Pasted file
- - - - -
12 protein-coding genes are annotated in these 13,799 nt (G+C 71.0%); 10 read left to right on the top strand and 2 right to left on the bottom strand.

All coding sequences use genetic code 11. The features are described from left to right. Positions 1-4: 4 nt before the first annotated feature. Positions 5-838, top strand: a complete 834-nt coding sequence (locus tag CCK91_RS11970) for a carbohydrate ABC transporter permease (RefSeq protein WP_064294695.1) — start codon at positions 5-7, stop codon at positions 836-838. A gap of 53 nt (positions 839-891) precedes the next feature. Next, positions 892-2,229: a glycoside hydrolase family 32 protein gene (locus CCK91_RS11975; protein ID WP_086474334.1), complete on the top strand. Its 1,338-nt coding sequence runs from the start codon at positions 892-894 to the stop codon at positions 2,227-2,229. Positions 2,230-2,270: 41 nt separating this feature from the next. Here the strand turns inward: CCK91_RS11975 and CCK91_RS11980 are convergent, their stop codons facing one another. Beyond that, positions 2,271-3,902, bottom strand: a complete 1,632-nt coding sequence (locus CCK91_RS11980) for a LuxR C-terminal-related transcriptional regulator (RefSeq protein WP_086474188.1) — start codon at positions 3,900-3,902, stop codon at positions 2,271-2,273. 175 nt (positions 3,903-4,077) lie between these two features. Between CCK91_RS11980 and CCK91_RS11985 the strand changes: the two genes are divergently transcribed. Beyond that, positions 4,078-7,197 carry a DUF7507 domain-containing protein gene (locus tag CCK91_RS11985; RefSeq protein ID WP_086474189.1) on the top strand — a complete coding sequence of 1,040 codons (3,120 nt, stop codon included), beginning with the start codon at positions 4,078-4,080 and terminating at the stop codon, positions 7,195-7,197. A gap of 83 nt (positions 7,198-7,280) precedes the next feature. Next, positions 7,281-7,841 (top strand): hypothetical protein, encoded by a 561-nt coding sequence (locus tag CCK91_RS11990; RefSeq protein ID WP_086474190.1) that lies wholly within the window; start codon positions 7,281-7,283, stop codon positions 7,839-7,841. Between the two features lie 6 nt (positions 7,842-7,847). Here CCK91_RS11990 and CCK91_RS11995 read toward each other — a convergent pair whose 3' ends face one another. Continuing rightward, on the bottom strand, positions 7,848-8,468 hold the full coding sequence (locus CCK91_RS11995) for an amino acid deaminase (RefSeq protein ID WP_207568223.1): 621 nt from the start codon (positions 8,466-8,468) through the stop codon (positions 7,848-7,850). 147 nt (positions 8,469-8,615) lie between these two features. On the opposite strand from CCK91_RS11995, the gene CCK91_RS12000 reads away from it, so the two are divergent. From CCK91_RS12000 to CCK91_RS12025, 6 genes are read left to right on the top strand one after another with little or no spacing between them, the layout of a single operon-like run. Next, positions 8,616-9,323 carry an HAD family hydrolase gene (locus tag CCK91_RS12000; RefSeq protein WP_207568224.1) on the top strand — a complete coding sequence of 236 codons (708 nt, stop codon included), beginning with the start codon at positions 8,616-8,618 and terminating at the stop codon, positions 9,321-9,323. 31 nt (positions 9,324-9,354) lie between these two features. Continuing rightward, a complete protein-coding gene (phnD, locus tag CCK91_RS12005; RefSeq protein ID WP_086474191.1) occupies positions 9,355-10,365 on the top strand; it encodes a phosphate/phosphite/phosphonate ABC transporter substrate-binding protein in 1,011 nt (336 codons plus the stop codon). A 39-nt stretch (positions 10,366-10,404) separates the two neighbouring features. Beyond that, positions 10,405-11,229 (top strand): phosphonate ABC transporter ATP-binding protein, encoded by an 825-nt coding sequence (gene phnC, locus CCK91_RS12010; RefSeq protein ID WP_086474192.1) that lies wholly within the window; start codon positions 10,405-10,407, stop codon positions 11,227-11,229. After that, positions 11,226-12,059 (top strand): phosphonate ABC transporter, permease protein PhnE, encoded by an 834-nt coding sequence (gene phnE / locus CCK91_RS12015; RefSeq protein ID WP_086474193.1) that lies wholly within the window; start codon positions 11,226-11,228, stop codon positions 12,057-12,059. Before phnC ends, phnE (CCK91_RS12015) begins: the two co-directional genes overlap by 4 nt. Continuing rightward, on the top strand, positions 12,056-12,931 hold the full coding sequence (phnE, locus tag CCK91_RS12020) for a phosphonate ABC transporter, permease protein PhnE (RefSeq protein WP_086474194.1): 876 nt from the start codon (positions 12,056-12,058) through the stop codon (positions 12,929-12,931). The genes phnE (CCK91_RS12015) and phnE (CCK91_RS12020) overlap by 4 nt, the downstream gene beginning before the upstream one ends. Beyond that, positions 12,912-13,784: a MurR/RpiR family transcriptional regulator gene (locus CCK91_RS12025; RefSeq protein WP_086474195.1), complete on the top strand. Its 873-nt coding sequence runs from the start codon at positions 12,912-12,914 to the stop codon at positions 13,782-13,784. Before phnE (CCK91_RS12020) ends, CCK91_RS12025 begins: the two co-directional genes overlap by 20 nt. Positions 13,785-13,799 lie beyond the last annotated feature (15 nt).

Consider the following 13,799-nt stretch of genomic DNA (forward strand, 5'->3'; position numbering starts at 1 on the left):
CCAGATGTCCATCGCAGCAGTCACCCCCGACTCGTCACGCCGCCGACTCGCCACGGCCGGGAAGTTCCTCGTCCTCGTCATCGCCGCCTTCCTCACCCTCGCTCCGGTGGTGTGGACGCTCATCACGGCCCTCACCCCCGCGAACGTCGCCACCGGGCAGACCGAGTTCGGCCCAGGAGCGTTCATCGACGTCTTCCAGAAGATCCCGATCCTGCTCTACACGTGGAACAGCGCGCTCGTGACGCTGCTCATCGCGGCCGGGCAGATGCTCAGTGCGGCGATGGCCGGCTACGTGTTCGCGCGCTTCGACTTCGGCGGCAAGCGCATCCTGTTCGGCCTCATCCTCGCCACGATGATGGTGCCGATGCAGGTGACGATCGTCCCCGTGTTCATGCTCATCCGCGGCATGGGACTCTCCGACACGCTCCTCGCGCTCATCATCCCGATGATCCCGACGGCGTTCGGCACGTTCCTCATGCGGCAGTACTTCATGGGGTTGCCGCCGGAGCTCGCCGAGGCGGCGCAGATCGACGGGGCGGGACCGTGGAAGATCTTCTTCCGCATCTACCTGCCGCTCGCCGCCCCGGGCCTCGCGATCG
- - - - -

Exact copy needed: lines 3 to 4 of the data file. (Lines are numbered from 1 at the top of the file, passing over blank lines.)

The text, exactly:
Consider the following 13,799-nt stretch of genomic DNA (forward strand, 5'->3'; position numbering starts at 1 on the left):
CCAGATGTCCATCGCAGCAGTCACCCCCGACTCGTCACGCCGCCGACTCGCCACGGCCGGGAAGTTCCTCGTCCTCGTCATCGCCGCCTTCCTCACCCTCGCTCCGGTGGTGTGGACGCTCATCACGGCCCTCACCCCCGCGAACGTCGCCACCGGGCAGACCGAGTTCGGCCCAGGAGCGTTCATCGACGTCTTCCAGAAGATCCCGATCCTGCTCTACACGTGGAACAGCGCGCTCGTGACGCTGCTCATCGCGGCCGGGCAGATGCTCAGTGCGGCGATGGCCGGCTACGTGTTCGCGCGCTTCGACTTCGGCGGCAAGCGCATCCTGTTCGGCCTCATCCTCGCCACGATGATGGTGCCGATGCAGGTGACGATCGTCCCCGTGTTCATGCTCATCCGCGGCATGGGACTCTCCGACACGCTCCTCGCGCTCATCATCCCGATGATCCCGACGGCGTTCGGCACGTTCCTCATGCGGCAGTACTTCATGGGGTTGCCGCCGGAGCTCGCCGAGGCGGCGCAGATCGACGGGGCGGGACCGTGGAAGATCTTCTTCCGCATCTACCTGCCGCTCGCCGCCCCGGGCCTCGCGATCG